SMARD (Spinal Muscular Atrophy with Respiratory Distress) is a rare genetic neuromuscular disorder.  Usually striking in early infanthood, SMARD attacks breathing musculature, rendering a patient unable to breathe without assistance.  It will also affect other muscle groups, and in most cases SMARD children cannot walk or even sit unsupported.

SMARD is a progressive disease, meaning that neural degeneration continues.

SMARD is caused by mutations or deletions of the IGHMBP2 gene.  It is an autosomal recessive disorder, and in theory both parents are carriers of mutations or deletions of IGHMBP2.  Each pregnancy, if both parents are carriers, has a 25% risk of having an affected child.

There is neither treatment nor cure for SMARD, but there is hope.  Stem cell research has proved extremely promising in patients with spinal cord injuries and SMA, a disease of which SMARD is a subset.  In addition, research on SMARD is taking place in the United States and Europe.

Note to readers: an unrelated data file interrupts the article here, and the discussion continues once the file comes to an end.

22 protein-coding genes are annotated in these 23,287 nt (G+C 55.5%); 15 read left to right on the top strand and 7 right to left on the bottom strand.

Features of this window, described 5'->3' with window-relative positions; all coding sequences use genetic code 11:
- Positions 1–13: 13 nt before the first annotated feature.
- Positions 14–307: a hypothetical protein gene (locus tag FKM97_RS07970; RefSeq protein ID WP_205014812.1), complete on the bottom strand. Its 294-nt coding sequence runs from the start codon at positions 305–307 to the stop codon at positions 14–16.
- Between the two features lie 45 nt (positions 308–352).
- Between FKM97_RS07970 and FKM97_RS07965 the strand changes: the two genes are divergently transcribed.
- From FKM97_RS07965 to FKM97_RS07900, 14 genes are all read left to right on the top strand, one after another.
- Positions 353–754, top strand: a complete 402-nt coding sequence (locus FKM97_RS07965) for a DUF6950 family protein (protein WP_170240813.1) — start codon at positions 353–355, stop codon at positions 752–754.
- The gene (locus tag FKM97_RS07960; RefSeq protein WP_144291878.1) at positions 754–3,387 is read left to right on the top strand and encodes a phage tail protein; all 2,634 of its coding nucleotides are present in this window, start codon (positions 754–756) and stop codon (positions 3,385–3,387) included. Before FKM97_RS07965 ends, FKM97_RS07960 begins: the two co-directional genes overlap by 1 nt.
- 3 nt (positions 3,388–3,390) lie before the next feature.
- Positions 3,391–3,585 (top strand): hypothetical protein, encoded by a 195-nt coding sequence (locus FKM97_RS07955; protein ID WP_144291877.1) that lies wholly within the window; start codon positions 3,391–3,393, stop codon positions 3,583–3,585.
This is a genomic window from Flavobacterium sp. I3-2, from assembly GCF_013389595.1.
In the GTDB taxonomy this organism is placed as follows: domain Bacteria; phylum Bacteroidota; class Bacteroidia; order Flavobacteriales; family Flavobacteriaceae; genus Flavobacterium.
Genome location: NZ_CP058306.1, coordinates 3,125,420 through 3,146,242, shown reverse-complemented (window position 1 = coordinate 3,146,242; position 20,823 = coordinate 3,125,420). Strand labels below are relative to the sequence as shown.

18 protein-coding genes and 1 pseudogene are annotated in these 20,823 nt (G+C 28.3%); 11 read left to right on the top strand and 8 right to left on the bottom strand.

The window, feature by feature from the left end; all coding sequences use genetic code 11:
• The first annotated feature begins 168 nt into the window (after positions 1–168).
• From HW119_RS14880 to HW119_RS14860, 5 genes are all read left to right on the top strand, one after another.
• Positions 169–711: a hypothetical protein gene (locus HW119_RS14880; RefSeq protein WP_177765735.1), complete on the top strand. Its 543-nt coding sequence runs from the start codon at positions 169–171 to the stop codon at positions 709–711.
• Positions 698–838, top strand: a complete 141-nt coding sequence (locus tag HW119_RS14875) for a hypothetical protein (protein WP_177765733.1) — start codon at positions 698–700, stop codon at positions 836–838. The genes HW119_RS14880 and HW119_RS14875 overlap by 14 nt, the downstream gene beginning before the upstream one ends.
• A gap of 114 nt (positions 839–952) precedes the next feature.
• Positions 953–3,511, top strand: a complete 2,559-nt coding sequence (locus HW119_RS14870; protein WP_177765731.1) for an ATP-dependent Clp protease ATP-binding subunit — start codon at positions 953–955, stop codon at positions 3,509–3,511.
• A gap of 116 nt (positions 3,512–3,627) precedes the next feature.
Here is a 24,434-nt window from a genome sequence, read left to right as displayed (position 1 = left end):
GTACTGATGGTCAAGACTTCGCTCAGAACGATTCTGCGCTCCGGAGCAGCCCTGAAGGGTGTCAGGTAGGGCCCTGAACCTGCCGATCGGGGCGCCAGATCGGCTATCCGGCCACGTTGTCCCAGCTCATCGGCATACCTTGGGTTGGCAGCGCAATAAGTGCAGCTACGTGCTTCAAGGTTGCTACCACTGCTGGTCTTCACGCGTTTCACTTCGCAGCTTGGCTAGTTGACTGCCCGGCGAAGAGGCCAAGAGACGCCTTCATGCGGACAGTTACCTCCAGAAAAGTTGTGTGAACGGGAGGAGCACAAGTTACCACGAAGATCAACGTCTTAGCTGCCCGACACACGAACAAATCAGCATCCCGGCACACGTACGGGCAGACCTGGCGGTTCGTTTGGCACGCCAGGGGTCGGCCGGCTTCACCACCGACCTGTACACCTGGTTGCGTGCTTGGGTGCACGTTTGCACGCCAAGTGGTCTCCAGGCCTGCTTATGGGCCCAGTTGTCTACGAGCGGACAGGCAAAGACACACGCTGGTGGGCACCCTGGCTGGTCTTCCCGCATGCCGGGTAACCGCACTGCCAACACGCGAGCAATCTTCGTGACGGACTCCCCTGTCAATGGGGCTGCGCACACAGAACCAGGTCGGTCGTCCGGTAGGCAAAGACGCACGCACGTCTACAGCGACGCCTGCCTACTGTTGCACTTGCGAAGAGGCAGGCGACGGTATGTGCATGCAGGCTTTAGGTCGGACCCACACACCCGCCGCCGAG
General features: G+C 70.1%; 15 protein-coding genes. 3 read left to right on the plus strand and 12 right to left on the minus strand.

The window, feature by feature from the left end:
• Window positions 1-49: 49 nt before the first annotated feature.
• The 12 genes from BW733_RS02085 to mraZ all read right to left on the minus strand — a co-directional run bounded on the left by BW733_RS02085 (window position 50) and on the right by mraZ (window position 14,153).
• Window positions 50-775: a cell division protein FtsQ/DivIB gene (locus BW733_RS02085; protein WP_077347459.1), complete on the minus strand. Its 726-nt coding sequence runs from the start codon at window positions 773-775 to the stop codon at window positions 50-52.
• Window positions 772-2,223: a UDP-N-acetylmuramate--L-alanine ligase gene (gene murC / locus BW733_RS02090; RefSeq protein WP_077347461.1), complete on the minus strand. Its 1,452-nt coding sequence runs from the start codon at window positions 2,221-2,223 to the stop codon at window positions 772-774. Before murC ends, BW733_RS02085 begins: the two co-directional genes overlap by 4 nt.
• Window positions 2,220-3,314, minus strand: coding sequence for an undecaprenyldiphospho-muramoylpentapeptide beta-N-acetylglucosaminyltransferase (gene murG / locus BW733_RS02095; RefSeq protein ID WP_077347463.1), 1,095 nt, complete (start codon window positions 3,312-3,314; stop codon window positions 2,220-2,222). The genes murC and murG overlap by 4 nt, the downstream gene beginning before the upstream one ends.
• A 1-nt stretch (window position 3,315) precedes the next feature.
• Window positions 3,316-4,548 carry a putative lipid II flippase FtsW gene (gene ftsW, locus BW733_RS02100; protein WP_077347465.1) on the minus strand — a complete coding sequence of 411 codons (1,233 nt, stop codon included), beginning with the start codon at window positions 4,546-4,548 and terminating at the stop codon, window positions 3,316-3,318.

2 responses to “About

  1. ashlynne hodges

    What are the signs of SMARD… How do u know what to look for???

  2. Hi Ashlynne! SMARD can vary from child to child, but typically it introduces with difficulty breathing. In our case, the first manifestation of that was my son’s sudden violent gagging and decrease in appetite, which went on for about a month before he finally could no longer breathe on his own. That day he was extremely lethargic, his heart was beating very fast and he was retracting–meaning I could see his ribs when he breathed, as he was trying to suck in air.

    Sometimes it can manifest first with hand and foot difficulty–the child may not open her hands like typical children do. In most cases I personally have seen, that comes later, though. Unfortunately, if the breathing problems are not caught in time, SMARD will be fatal, as the diaphragm loses the majority of its ability to move and the child can no longer breathe.

    The problem with SMARD is that so few doctors know of it that unless you have pretty much a world-class neurologist on your team, they’re not going to pick up on it. Are you concerned about a child who is manifesting difficulty breathing?

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